Amherst County Public Schools and a local company have partnered to provide several portable hotspot units that provide high-speed internet service.
Superintendent Rob Arnold said three units are in place: at the Tanglewood Mobile Home Park in Madison Heights, Mount Pleasant Methodist Church on Thrashers Creek Road and the Monroe Community Center on U.S. 29. Two more, including the Elon area and a yet-to-be-determined location, are set for installation soon, he said.
“It’s free internet for a year,” Arnold said. “It provides more places for families that do not have internet access.”
The division is working with SCS Broadband, a company based in Arrington, and using money from the federal Coronavirus, Aid, Relief and Economic Security (CARES) Act for the mobile units, Arnold said. The division is trying to get high-speed internet closer to families in rural areas of the county where transportation is an issue for getting to WiFi spots, he said.
“If we can find locations in the county where lots of students might not have internet, we’re trying to be strategic with our placement of them,” Arnold said. “It’s another way to get our students closer to internet if they don’t have it.”
SCS Broadband has contracted with Amherst County to provide wireless internet service to portions of the county through adding equipment to just more than a handful of public safety towers.
The portable hotspot units are built on trailers and allow the public to access internet from their vehicles by using a laptop up to 1,000 feet away. The units are built to use solar energy.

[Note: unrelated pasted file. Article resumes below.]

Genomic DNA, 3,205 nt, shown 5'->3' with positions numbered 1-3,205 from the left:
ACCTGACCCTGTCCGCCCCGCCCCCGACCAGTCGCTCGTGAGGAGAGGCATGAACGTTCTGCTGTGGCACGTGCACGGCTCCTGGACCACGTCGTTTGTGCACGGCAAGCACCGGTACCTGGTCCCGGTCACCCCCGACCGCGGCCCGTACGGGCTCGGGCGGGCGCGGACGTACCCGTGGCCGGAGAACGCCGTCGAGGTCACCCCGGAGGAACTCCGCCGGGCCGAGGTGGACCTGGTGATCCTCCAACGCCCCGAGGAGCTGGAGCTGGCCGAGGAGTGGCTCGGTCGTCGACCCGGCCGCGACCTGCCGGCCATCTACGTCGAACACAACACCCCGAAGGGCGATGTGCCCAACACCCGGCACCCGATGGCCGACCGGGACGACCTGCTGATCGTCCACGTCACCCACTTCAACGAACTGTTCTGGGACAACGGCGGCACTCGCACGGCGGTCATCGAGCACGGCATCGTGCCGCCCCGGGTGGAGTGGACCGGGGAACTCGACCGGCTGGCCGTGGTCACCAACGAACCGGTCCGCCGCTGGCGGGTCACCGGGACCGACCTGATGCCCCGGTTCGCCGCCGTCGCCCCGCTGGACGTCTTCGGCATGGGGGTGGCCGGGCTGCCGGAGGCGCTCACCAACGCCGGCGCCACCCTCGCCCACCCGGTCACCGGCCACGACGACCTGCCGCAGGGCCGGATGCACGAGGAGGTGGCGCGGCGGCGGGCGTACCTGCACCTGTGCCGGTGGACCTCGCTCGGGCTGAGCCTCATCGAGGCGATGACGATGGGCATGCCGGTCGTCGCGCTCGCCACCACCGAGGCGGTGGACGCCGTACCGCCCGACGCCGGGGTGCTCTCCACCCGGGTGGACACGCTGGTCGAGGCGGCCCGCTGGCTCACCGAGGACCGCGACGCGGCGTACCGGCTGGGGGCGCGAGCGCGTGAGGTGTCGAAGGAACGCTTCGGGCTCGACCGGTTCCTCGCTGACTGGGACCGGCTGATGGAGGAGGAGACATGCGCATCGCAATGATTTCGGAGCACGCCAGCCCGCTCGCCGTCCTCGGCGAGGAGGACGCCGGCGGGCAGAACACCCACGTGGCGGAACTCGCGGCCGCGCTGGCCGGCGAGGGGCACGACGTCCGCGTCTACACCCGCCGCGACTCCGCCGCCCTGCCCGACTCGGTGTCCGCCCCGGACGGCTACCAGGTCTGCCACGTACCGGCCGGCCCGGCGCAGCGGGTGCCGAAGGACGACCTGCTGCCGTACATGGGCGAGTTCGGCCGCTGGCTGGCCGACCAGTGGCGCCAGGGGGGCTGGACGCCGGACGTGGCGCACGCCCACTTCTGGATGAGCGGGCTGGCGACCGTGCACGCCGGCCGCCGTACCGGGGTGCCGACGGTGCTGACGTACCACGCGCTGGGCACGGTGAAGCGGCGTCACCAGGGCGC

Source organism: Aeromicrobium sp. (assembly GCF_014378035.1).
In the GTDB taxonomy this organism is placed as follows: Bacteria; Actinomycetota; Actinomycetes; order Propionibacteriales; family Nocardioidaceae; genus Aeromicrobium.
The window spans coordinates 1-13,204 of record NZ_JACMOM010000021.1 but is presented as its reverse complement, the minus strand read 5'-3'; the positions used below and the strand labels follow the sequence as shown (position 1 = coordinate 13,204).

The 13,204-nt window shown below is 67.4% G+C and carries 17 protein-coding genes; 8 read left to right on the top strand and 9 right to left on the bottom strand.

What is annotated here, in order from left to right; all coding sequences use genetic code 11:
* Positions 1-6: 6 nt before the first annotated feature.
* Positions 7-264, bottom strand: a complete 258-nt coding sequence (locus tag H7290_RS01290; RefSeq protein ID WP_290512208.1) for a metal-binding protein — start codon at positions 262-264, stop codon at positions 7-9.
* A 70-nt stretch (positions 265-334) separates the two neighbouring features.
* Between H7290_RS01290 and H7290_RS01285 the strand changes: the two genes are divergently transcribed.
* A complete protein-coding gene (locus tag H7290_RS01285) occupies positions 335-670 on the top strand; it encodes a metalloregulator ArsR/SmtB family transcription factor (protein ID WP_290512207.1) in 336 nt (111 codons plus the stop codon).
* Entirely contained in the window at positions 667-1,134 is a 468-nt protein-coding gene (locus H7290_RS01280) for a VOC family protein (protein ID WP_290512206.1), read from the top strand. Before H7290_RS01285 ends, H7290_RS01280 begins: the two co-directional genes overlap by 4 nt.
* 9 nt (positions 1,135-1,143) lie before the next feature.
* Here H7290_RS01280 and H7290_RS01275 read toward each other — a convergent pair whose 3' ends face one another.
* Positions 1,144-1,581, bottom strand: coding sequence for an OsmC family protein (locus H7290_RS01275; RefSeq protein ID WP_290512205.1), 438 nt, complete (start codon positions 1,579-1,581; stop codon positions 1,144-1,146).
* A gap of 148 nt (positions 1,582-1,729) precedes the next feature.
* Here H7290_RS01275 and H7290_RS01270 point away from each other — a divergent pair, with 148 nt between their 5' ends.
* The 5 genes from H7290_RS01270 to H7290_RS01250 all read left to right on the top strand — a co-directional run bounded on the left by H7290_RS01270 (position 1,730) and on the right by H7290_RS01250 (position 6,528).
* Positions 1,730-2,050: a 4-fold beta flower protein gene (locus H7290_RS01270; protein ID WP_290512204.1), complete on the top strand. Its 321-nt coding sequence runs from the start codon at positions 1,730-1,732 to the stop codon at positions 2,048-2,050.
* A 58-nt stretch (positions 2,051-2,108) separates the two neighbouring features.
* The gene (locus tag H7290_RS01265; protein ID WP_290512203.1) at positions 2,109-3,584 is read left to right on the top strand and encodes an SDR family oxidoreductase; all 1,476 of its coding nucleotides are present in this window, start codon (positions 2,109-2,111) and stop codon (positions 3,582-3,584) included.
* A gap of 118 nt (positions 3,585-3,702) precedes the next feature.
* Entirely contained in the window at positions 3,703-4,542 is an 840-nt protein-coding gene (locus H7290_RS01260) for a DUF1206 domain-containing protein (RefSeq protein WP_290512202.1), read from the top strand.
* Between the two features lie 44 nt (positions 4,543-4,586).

Amherst County recently partnered with Central Virginia Electric Cooperative, also based in Nelson County, to provide broadband through fiber in rural portions of the county. The county also intends to take bids from other interested firms in a massive broadband expansion to connect the county, a process that County Administrator Dean Rodgers said may take two to three years.
“It’s more of a short-term solution,” Arnold said of the portable units. “We understand it takes a long time to get fiber put down. We can’t wait. We need to get internet to our kids as quickly as possible.”
The division also recently bought 250 hotspots, or in-home service, for students, Arnold said. Those were purchased evenly between Verizon and AT&T and 50 are set aside for students who are attending school in person and may have to be remote for a short-term situations because of quarantine protocol.
The other 200 are for students in the Amherst Remote Academy for up to six months, Arnold said.
“We are going to start with our most needy students,” Arnold said. “It is an option for sure, especially in a large home with a lot of kids.”